King refutes portrayal of apes in the Post| August 15, 2008
William and Mary anthropologist Barbara King has a piece in today’s issue of The Washington Post refuting what she calls the mischaracterization of apes by a writer of a July 27 opinion piece in the Post.
“I was off in Washington with my husband at the end of July, having a romantic weekend, and I picked up the Post and read this op-ed,” King said. “I felt I had to respond.”
King has studied apes extensively and is the author of many books and articles on primate behavior, including Evolving God: A Provocative View on the Origins of Religion, which describes behavior among apes and hominids that may be evidence of the beginnings of what would evolve into religious thought.
The original op-ed addressed the “ape rights” question. The parliament of Spain is debating whether apes should be accorded a legal status greater than that given to other non-human animals. The writer, Russell Paul La Valle, opposed a special legal status for apes in his piece, headlined “Why They’re Human Rights.”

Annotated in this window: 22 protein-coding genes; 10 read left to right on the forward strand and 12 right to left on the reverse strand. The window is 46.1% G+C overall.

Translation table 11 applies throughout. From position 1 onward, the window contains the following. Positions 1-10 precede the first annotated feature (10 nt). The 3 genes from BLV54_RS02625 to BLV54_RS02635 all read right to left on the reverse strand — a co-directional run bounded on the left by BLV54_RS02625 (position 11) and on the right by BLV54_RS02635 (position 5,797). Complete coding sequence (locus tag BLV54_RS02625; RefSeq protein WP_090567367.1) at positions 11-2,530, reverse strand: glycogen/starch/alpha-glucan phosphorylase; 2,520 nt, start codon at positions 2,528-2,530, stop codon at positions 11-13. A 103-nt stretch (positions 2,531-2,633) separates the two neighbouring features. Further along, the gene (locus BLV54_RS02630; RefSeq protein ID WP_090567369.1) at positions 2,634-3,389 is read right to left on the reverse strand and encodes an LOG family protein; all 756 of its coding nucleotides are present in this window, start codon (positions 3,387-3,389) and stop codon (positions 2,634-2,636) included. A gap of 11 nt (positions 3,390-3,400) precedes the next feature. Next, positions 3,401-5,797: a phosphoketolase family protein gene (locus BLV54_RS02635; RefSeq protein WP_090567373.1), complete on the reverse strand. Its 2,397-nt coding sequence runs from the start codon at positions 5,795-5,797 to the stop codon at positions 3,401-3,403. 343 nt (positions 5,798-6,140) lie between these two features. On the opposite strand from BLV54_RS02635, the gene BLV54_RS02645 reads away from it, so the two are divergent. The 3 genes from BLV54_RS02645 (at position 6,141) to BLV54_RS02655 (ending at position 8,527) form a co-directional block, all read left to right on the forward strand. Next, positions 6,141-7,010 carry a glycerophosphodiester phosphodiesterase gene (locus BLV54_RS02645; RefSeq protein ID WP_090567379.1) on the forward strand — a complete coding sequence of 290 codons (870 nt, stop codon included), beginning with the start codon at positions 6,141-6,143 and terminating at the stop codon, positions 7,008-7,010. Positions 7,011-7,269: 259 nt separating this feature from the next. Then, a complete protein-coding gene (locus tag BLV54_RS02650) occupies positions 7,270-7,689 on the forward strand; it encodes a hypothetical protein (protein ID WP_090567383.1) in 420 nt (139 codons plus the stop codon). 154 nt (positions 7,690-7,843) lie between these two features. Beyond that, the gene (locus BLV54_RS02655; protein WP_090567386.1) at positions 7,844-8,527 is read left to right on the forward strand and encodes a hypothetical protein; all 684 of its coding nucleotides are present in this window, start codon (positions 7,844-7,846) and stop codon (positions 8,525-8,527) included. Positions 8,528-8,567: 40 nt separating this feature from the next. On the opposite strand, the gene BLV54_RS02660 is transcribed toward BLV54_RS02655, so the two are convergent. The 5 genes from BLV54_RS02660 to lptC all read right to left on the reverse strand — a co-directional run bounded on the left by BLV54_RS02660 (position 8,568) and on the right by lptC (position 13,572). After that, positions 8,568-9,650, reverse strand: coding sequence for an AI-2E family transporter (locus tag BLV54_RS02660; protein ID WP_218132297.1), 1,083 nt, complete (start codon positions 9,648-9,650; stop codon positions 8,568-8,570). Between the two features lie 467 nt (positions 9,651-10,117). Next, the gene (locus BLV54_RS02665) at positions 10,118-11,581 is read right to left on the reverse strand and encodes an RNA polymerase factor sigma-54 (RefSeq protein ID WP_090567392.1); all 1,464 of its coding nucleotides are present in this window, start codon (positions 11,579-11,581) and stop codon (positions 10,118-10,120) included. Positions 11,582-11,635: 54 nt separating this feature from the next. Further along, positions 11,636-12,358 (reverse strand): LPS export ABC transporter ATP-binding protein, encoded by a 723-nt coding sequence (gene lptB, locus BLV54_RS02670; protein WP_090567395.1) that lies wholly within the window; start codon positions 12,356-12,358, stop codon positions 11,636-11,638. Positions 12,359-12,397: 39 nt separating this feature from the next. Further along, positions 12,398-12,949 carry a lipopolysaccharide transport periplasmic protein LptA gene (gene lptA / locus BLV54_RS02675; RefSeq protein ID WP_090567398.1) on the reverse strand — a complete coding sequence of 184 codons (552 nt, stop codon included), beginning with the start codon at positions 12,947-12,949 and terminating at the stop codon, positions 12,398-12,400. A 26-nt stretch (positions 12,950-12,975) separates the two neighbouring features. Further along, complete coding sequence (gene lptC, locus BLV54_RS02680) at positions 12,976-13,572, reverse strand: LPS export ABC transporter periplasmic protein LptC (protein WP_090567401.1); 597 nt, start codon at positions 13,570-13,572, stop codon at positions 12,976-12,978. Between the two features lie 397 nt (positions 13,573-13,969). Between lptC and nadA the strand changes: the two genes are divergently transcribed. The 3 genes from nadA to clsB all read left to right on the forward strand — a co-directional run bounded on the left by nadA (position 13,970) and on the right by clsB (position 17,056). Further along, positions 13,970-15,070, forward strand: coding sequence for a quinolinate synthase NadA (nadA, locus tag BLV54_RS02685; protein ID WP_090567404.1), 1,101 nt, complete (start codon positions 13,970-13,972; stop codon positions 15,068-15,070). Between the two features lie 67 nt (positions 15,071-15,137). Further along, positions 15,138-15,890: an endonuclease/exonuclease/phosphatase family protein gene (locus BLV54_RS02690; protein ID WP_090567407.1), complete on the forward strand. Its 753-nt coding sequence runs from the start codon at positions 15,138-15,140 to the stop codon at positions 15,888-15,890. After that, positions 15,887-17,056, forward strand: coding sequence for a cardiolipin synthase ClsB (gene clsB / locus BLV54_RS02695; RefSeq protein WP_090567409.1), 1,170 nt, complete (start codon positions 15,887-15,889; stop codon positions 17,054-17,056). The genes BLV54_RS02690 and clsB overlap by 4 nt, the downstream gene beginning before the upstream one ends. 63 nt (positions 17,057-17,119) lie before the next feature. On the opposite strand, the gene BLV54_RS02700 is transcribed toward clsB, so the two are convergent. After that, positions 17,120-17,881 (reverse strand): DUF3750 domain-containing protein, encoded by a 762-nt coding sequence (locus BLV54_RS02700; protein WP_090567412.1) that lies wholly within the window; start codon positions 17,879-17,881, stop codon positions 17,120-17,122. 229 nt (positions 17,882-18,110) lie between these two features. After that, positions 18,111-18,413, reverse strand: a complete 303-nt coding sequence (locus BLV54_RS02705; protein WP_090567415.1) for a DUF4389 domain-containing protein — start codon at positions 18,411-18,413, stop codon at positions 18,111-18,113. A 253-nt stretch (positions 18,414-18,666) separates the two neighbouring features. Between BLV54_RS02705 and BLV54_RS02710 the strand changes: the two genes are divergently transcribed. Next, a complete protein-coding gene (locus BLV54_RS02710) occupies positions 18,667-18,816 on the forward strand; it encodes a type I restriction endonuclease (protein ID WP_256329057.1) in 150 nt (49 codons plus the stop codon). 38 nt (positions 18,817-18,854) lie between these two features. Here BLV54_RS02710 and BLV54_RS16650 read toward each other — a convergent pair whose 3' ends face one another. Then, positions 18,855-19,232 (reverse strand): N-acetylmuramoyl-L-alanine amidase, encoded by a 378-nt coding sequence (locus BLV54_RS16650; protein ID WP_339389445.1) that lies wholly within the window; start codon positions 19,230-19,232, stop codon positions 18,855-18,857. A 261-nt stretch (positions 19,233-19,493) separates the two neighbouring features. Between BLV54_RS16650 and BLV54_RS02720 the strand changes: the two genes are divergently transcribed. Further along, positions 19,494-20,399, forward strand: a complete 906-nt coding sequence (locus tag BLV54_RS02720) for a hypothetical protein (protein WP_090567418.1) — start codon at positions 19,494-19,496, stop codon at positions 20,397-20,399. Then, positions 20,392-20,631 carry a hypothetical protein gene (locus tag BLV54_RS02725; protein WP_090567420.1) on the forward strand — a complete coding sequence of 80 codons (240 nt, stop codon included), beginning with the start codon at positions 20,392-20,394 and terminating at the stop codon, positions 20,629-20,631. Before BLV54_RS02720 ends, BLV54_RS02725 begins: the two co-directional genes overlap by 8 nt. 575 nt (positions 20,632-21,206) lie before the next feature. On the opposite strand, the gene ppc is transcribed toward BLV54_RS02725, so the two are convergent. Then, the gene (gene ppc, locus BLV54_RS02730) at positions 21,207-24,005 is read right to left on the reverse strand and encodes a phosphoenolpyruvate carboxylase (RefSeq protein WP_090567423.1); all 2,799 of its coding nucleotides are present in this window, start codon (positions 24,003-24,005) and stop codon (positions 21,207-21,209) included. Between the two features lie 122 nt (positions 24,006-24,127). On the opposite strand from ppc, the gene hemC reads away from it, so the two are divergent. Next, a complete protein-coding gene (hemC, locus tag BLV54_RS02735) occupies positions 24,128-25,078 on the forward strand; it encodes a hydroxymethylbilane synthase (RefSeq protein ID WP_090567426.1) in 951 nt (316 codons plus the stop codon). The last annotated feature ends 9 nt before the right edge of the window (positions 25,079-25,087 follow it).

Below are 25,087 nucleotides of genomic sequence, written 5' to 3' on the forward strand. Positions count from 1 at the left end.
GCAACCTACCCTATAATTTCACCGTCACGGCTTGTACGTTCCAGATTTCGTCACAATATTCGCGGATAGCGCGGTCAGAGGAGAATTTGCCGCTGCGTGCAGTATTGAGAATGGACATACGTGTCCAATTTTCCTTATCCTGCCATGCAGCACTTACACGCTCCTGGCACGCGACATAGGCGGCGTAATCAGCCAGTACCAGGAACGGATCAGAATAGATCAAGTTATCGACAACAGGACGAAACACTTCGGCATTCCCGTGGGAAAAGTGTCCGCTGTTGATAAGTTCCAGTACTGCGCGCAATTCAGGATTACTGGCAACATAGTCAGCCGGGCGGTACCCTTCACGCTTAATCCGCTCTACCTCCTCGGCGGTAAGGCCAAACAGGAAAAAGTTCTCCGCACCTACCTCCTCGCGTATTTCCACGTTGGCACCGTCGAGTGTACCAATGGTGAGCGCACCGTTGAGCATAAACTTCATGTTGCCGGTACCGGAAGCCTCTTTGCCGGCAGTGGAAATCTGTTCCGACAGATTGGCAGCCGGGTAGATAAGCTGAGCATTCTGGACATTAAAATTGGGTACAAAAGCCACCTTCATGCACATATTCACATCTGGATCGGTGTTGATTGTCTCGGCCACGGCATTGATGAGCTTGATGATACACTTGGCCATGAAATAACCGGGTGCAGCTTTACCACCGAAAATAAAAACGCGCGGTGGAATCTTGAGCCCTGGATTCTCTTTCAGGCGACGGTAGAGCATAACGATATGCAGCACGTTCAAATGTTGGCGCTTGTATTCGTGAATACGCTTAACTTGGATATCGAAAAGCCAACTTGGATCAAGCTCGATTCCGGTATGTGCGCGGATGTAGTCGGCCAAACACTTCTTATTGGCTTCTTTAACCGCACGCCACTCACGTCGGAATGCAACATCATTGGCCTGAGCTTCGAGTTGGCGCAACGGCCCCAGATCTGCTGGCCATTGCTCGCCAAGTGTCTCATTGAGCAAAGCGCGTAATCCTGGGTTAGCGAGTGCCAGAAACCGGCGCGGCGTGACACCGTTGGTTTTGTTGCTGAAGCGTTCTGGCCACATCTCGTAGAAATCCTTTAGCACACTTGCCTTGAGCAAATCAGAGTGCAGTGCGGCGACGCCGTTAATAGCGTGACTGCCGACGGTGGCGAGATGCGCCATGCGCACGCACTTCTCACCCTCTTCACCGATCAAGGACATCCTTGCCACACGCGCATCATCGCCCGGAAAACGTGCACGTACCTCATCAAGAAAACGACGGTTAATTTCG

King said she didn’t necessarily disagree with La Valle’s position on ape rights, but takes issue with the descriptions of ape nature he used to support his argument.
“His assertion was that apes are ‘irrational’ and ‘amoral’—those are interesting terms to apply to an animal,” King said. “But those words are not at all descriptive of the apes I know.
“I have seen justice and fairness in apes,” she said. “I have seen apes mediate fights and work together to punish a transgressor.”
King is a professor in William and Mary's Department of Anthropology. She is preparing a talk on ape behavior she is giving on August 20 for the religion department at the Chautauqua Institution and will touch on many of the same points emphasizing the quantitative distinctions between ape and human when it comes to concepts such as communication and empathy.